Hello 2013!

Well, it looks like a new year is upon us. Karen and I saw 2013 come in with Dick Clark’s New Year’s Rockin’ Eve… but mostly for the NYC ball drop and the aerial shots of Times Square. Seriously, if Justin Bieber and Taylor Swift are the best “musicians” we can find (and I use that term loosely) then maybe America is not worth saving.

But now I’ve gone and started things on a negative tone, and that just won’t do! So sorry for that. Anyway, before Ryan Seacrest and Jenny McCarthy helped us rock in the new year, Karen and I had Christmas with my parents and we went out to eat at Don Pancho’s. Hey, don’t laugh if that’s not exciting enough for you! That’s more activity than we usually do! Then we followed that up with three hours of watching House from Netflix. Love it.

Anyway, I intended for this post to be more about my resolutions for 2013, as it has become something of a tradition around here to write them down for the world to see. (Behold, I give you 2011 and 2012.) 2012’s resolutions were, as you might imagine, a bit hit or miss. I played my trumpet some (thought not enough to be good at it), I did indeed run a couple of races earlier in the year (and then basically lost the time, or the will to make time, once the PhD started), I ended the year no healthier than when I began it (probably, at least weight-wise, because of the running trend!). I did travel quite a bit. That one I can really and truly say I accomplished. It’s funny to look back at the beginning of 2012 when I knew I’d be going to NYC for AAG and I thought I’d be moving for my PhD studies. Ha, good one! There’s no need to recap my travels here, but feel free to go back and look for my posts on New York City and Norway.

For 2013, I decided to simplify my resolutions into two broad categories, something that a lot of “resolution advice givers” (aka, “experts”) suggest is a bad idea. The thinking goes that if you make smaller, more achievable goals along the way then you will be more likely to achieve them. I tend to actually agree with this line of thinking, but my resolutions are really more like life mantras that I am adopting, and mantras are, most often, by their nature very broad.

So here you go. Matt’s Mantras for 2013. (Hmm… has a nice ring to it. Maybe I should market this.)

1. Be better to myself.

I think everyone can agree with this. It’s a not difficult, in theory, to see why being better to one’s self is a useful mantra to adopt. After all, who better to take care of yourself than you. Am I right? This concept takes into consideration a number of my previous resolutions, most obviously to live a healthier life. No one else should be responsible for making sure I make healthy decisions, with perhaps the exception of doctors who are paid to help in this quest! But being better to one’s self does not stop at the corporeal. There’s the mental, the emotional, the spiritual to consider. There’s even the financial. All of these, and plenty more I’m probably forgetting, are areas to consider improving. Consider being better to yourself as well this year – just don’t make the mistake of confusing being better to yourself with (selfishly) living only for yourself. The two are not mutually exclusive!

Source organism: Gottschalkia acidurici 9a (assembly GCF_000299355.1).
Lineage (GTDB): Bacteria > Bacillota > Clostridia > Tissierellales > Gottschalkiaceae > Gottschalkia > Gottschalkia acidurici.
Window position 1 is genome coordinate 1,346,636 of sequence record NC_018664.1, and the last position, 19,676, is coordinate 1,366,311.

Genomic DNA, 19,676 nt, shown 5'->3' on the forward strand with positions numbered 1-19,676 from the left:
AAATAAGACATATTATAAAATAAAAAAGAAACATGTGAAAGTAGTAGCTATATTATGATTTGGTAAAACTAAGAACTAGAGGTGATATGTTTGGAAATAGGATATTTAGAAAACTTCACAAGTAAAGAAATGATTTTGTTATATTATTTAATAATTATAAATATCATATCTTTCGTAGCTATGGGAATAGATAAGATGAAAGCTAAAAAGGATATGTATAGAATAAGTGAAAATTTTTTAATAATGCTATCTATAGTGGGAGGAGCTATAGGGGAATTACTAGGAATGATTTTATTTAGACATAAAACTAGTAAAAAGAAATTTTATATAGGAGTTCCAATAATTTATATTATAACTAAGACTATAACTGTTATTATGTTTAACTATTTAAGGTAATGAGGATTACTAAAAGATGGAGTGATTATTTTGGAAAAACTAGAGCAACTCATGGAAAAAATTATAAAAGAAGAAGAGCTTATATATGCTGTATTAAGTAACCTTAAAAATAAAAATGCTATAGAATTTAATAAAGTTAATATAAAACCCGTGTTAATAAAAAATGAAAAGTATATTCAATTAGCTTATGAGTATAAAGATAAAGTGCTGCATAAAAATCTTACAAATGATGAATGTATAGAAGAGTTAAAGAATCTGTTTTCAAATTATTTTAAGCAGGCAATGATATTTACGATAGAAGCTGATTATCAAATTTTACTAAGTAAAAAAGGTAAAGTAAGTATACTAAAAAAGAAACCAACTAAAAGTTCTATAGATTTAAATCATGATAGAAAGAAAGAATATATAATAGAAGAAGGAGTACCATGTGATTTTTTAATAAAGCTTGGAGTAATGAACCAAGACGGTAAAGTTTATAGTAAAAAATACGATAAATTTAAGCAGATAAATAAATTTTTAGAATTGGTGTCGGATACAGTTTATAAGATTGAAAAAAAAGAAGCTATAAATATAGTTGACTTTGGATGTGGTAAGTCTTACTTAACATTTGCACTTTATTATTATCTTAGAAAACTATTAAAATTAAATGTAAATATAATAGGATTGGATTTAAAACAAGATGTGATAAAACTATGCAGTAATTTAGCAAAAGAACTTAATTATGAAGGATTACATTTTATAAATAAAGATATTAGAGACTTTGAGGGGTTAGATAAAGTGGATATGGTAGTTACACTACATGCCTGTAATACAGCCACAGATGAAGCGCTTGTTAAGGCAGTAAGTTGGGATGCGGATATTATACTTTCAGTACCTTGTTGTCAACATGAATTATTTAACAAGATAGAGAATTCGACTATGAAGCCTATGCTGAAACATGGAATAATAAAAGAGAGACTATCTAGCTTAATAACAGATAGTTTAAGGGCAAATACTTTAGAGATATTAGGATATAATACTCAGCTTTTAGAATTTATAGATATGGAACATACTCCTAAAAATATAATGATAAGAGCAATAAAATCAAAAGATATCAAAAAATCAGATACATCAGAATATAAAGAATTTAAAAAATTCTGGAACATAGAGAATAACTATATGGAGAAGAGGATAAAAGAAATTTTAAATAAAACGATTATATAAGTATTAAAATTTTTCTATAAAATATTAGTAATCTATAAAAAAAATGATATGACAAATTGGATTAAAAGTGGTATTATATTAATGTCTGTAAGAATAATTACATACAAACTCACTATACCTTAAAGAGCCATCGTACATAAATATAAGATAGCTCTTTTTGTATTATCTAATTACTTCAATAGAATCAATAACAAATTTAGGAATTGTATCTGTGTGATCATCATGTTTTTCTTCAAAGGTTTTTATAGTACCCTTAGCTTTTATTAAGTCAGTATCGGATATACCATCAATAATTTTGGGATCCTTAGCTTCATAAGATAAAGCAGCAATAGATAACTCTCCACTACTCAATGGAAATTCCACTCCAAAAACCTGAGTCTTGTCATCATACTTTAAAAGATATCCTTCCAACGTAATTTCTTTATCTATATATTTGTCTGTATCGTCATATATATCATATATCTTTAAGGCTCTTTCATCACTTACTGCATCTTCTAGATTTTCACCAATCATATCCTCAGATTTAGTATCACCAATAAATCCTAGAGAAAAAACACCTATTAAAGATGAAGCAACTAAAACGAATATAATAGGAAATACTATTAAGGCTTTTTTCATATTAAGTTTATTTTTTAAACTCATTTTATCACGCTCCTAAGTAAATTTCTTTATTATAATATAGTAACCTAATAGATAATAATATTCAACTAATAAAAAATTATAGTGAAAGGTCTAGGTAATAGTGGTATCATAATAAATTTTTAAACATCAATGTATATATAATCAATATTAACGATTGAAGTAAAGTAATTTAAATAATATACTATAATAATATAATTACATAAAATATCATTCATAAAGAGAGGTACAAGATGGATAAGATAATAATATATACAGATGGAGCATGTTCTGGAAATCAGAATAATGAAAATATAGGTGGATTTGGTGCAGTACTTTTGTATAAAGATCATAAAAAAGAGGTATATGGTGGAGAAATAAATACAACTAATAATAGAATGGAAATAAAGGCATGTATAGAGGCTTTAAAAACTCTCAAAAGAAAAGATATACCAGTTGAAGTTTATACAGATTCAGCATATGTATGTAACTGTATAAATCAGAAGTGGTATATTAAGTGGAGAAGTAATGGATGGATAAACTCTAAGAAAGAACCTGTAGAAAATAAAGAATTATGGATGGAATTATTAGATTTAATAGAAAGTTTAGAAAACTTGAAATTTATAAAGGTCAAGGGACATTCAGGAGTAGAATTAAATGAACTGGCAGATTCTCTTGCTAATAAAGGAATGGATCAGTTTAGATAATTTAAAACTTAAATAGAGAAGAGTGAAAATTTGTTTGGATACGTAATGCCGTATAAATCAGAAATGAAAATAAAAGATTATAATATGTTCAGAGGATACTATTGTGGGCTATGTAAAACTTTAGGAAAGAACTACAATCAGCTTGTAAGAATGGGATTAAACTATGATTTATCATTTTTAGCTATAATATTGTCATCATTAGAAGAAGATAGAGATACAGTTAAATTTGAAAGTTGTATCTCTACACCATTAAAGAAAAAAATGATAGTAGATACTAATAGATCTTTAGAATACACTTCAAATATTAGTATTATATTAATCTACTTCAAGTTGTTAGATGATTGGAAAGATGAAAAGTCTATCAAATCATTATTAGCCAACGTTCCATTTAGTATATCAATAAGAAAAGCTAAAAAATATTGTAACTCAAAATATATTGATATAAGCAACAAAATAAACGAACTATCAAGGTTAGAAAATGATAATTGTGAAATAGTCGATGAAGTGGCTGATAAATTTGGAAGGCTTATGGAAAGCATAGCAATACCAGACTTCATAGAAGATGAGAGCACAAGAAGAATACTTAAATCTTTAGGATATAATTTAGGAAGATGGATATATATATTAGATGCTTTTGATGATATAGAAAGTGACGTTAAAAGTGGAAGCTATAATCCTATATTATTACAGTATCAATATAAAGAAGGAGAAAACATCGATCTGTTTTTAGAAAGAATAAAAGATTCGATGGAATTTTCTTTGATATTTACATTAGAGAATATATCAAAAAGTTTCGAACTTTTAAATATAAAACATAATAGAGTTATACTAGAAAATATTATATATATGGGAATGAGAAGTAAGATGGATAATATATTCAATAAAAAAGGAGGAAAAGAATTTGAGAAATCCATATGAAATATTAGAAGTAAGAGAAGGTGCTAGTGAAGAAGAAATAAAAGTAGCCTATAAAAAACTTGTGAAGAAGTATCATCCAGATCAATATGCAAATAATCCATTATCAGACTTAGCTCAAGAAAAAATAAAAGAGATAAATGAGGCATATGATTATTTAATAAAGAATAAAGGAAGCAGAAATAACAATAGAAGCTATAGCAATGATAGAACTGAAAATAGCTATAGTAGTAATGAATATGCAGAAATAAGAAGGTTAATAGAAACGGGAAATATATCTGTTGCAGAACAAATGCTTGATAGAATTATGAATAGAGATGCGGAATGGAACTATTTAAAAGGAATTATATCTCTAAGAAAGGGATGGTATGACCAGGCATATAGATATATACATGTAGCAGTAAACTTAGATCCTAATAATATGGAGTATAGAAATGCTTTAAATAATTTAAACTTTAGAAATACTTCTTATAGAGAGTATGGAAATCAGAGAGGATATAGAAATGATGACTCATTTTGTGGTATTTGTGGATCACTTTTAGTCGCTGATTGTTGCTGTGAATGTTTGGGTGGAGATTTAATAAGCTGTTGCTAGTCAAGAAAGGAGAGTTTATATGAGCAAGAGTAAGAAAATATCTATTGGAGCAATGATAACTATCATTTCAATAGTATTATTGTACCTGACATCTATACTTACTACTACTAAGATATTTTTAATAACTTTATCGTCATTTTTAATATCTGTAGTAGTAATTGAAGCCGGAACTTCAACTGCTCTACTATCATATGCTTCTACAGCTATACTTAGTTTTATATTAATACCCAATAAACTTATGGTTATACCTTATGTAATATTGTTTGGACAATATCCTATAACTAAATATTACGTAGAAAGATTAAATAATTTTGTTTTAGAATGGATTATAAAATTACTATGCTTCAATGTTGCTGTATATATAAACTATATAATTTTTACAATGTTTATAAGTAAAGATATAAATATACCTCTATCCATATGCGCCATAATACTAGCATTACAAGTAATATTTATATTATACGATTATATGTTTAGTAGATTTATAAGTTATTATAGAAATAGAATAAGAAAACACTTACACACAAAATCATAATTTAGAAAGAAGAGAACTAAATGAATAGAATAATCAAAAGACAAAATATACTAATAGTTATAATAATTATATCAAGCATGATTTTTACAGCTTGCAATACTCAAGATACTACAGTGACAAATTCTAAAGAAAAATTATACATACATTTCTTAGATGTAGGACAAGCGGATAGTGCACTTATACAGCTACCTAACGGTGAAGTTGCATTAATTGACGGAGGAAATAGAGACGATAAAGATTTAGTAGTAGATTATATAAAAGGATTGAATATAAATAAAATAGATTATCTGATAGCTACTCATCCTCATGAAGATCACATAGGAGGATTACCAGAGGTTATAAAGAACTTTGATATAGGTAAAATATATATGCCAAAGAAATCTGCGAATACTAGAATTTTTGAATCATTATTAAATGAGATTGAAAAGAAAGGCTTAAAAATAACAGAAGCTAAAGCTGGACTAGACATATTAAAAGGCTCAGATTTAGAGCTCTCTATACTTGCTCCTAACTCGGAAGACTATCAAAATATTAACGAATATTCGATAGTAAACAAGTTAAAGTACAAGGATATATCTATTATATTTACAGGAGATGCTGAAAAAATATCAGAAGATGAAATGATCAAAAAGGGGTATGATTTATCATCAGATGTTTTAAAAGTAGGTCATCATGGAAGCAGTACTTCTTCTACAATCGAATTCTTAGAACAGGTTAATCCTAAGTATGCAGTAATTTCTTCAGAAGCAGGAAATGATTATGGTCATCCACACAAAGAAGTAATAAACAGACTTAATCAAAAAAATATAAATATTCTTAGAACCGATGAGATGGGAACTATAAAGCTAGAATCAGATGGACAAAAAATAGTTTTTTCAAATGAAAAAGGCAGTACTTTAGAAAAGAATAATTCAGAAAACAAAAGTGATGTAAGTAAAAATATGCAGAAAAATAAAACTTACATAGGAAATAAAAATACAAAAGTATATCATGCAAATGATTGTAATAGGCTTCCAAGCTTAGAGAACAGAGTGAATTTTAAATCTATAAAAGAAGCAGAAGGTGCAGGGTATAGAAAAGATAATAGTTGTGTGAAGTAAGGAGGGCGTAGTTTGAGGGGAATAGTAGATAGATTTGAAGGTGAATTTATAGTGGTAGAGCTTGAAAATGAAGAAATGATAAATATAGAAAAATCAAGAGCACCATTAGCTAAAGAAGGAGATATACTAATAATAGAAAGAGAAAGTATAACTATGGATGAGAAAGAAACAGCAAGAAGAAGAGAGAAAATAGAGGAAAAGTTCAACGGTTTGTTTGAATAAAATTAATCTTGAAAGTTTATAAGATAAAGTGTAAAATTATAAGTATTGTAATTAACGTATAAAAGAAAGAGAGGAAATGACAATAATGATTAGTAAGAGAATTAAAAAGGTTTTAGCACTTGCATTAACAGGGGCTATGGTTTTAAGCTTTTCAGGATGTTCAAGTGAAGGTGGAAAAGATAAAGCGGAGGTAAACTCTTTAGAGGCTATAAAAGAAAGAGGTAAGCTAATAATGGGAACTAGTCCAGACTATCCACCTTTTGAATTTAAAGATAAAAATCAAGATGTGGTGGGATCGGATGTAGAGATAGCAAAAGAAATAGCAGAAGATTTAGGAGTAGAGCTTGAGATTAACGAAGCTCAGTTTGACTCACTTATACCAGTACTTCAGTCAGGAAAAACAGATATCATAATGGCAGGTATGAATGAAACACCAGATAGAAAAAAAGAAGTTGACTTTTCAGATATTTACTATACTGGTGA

2. Create (or produce) more, consume less.

This mantra was inspired by a blog post I recently read from a creative-type (photographer/video/web content creation stuff) guy I follow on Twitter. The unfortunate thing is that after I read it, I didn’t email it to myself or bookmark it or anything…so now I can’t find the particular post AND I can’t remember which person on Twitter posted it. (One problem of following a lot of creative types on Twitter, I suppose). But the gist of the post was something along these lines: “The world we live in thrives on consumption. If you aren’t producing something worth consuming, then you are not much use to the world. Therefore, create more and improve your usefulness to the world.” That may be a little bit of a simplistic reduction, but that’s what I took away from it. From my studies of political economy and geography, it’s also pretty true. The world we live in (ESPECIALLY in the US) is so ridiculously full of consume-consume-consumers that it does seem to make sense that if you aren’t producing, then you are part of the problem. However, this particular blog post was specifically speaking to producers in the “creative economy” (or “knowledge economy,” if you prefer). But I think this mantra is applicable to so much more, just like Mantra #1.

Produce more food yourself (this fits right in with Karen’s goals of having an even better garden and eating even fewer processed foods) and consume less (which my waistline could use).

Create more content (whatever that may be – more blogging, more photos, more scholarly articles) and consume less junk. I already started applying that some this year (for example, it quickly became apparent this fall that 3-4 hours of my life each Saturday could be spent in some better fashion than watching UT football), but there is plenty of room for improvement. I only blogged 13 times last year, and I probably posted less than 200 photos of the thousand or so I took all year. Room for improvement? Definitely. But it’s not all bad, of course. I submitted my first peer-reviewed journal in 2012, and I will see it through to publication in 2013. I’m already planning the next couple of articles down the road, and I’d like to see a couple of those submitted and accepted this year as well.

Create more/consume less can take many forms, and you should join me in taking on this mantra for 2013.

In summary, I’ve already hit 1,000 words, and I’ve probably lost bored some of you to tears with a post this long. If you had the fortitude to make it through, I commend you. Happy New Year! Let’s make it a great one.

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